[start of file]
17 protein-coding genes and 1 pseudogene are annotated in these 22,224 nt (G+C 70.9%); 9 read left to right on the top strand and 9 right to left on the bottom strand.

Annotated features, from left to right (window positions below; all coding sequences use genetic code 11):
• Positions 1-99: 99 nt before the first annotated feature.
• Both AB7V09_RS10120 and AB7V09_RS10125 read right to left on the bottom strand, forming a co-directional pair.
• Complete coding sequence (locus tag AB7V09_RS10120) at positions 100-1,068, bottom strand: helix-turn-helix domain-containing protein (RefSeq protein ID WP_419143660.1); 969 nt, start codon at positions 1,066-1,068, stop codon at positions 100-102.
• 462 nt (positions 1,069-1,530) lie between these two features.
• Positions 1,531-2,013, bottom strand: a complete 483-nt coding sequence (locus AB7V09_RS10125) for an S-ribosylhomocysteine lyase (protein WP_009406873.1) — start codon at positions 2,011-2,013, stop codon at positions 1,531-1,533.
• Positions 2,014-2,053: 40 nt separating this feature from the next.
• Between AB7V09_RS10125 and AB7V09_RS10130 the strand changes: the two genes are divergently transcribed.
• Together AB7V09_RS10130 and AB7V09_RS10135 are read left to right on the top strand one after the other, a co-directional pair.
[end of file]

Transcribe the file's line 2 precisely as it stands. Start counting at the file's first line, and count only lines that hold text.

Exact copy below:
Annotated features, from left to right (window positions below; all coding sequences use genetic code 11):